The Spirit of the Marshall Plan: Taking Action Against World Hunger, School Lunches for Kids Around the World

William Lambers
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Covers food relief during World War II, the Marshall Plan, the McGovern-Dole program, ChildsLife International, and aid to Iraq.
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About the author

Lambers is a writer for the History News Service. His articles have been published by newspapers including the Miami Herald (FL), San Diego Union Tribune, Charleston Sunday Gazette Mail (WV), the Cincinnati Post, and the Middle East Times. Mr. Lambers is the author of several books including "Nuclear Weapons", and "The Road to Peace: From the Disarming of the Great Lakes to the Nuclear Test Ban Treaty". He was born in Lawrence, Massachusetts and is a graduate of the College of Mount St. Joseph in Ohio.

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Additional Information

Publisher
William Lambers
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Published on
Dec 31, 2007
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Pages
42
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ISBN
9780979746406
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Language
English
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Genres
Political Science / International Relations / General
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Content Protection
This content is DRM protected.
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Available on Android devices
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I am the translator who has taken journalists into dangerous Darfur. It is my intention now to take you there in this book, if you have the courage to come with me.

The young life of Daoud Hari–his friends call him David–has been one of bravery and mesmerizing adventure. He is a living witness to the brutal genocide under way in Darfur.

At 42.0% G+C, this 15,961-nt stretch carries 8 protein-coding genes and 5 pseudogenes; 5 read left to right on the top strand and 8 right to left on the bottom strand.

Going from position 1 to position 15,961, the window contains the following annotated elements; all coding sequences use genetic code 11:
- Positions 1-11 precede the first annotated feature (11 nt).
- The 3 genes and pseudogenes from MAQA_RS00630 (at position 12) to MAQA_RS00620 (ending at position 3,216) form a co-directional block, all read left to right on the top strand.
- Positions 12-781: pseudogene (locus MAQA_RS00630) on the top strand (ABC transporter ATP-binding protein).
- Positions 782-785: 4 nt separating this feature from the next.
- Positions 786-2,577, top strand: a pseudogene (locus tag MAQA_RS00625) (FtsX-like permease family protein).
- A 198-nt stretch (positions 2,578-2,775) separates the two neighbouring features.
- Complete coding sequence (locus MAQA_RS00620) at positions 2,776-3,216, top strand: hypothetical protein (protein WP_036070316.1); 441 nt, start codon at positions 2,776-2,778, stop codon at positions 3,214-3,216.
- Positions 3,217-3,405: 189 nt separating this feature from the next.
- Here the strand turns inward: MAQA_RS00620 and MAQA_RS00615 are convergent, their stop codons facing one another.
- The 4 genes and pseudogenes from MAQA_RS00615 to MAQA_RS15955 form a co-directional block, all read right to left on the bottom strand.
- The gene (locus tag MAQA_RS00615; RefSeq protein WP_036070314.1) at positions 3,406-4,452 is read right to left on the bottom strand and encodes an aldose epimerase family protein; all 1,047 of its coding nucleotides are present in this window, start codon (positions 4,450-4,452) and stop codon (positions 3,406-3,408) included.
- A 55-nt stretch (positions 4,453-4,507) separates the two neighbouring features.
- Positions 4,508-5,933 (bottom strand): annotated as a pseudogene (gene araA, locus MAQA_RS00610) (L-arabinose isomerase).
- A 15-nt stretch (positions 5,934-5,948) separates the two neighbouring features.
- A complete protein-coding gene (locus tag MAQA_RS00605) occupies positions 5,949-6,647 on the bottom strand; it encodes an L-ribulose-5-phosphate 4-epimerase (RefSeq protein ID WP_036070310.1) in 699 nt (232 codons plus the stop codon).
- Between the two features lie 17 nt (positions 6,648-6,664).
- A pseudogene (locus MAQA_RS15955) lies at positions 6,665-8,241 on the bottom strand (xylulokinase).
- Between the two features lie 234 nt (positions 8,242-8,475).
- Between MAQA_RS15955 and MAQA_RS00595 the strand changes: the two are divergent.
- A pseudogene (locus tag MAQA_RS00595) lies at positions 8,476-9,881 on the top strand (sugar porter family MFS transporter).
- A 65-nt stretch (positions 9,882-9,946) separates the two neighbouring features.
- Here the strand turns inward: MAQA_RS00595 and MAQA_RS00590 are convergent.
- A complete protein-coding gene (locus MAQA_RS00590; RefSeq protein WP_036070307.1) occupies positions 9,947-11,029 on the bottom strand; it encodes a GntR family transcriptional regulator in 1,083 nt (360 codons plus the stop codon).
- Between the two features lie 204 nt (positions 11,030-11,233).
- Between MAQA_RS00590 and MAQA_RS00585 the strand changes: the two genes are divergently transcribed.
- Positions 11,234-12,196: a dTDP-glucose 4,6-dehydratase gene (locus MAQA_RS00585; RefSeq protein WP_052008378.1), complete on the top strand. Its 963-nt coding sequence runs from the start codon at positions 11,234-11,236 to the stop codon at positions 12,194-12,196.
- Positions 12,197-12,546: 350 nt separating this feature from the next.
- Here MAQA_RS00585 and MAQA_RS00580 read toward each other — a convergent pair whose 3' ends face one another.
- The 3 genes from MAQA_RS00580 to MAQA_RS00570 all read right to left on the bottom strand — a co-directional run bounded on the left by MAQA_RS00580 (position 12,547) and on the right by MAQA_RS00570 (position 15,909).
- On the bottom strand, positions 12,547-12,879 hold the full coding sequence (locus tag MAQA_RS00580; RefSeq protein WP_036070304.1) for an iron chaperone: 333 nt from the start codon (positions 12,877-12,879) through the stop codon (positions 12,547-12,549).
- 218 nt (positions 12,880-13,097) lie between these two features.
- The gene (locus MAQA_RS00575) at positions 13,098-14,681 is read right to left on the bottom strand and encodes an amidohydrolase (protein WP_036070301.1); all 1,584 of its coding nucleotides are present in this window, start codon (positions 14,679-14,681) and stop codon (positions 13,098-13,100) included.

The Translator is a suspenseful, harrowing, and deeply moving memoir of how one person has made a difference in the world–an on-the-ground account of one of the biggest stories of our time. Using his high school knowledge of languages as his weapon–while others around him were taking up arms–Daoud Hari has helped inform the world about Darfur.

Hari, a Zaghawa tribesman, grew up in a village in the Darfur region of Sudan. As a child he saw colorful weddings, raced his camels across the desert, and played games in the moonlight after his work was done. In 2003, this traditional life was shattered when helicopter gunships appeared over Darfur’s villages, followed by Sudanese-government-backed militia groups attacking on horseback, raping and murdering citizens and burning villages. Ancient hatreds and greed for natural resources had collided, and the conflagration spread.

Though Hari’s village was attacked and destroyedhis family decimated and dispersed, he himself escaped. Roaming the battlefield deserts on camels, he and a group of his friends helped survivors find food, water, and the way to safety. When international aid groups and reporters arrived, Hari offered his services as a translator and guide. In doing so, he risked his life again and again, for the government of Sudan had outlawed journalists in the region, and death was the punishment for those who aided the “foreign spies.” And then, inevitably, his luck ran out and he was captured. . . .

The Translator tells the remarkable story of a man who came face-to-face with genocide– time and again risking his own life to fight injustice and save his people.


From the Hardcover edition.
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